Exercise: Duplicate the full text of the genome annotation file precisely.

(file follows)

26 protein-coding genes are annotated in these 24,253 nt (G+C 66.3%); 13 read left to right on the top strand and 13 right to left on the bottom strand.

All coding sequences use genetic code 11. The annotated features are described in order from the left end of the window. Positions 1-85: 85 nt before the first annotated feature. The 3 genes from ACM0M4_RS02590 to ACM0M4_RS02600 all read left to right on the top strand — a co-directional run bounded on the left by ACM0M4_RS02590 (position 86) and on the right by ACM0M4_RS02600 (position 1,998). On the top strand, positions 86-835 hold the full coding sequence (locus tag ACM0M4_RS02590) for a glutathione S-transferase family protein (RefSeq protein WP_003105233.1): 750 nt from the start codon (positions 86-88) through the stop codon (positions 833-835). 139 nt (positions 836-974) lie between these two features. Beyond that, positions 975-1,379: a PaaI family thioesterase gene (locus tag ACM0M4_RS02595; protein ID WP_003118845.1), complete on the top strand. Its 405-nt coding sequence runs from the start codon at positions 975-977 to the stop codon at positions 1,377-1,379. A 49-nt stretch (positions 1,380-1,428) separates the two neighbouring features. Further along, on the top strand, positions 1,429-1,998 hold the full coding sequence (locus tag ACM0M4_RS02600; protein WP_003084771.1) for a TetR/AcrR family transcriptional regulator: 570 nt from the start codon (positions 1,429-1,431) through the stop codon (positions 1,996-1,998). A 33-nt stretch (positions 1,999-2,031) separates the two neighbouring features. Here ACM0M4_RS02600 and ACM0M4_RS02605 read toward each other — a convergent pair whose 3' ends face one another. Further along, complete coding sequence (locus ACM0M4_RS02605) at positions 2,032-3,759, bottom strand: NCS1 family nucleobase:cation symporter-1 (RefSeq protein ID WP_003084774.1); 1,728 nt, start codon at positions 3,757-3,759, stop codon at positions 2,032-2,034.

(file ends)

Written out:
26 protein-coding genes are annotated in these 24,253 nt (G+C 66.3%); 13 read left to right on the top strand and 13 right to left on the bottom strand.

All coding sequences use genetic code 11. The annotated features are described in order from the left end of the window. Positions 1-85: 85 nt before the first annotated feature. The 3 genes from ACM0M4_RS02590 to ACM0M4_RS02600 all read left to right on the top strand — a co-directional run bounded on the left by ACM0M4_RS02590 (position 86) and on the right by ACM0M4_RS02600 (position 1,998). On the top strand, positions 86-835 hold the full coding sequence (locus tag ACM0M4_RS02590) for a glutathione S-transferase family protein (RefSeq protein WP_003105233.1): 750 nt from the start codon (positions 86-88) through the stop codon (positions 833-835). 139 nt (positions 836-974) lie between these two features. Beyond that, positions 975-1,379: a PaaI family thioesterase gene (locus tag ACM0M4_RS02595; protein ID WP_003118845.1), complete on the top strand. Its 405-nt coding sequence runs from the start codon at positions 975-977 to the stop codon at positions 1,377-1,379. A 49-nt stretch (positions 1,380-1,428) separates the two neighbouring features. Further along, on the top strand, positions 1,429-1,998 hold the full coding sequence (locus tag ACM0M4_RS02600; protein WP_003084771.1) for a TetR/AcrR family transcriptional regulator: 570 nt from the start codon (positions 1,429-1,431) through the stop codon (positions 1,996-1,998). A 33-nt stretch (positions 1,999-2,031) separates the two neighbouring features. Here ACM0M4_RS02600 and ACM0M4_RS02605 read toward each other — a convergent pair whose 3' ends face one another. Further along, complete coding sequence (locus ACM0M4_RS02605) at positions 2,032-3,759, bottom strand: NCS1 family nucleobase:cation symporter-1 (RefSeq protein ID WP_003084774.1); 1,728 nt, start codon at positions 3,757-3,759, stop codon at positions 2,032-2,034.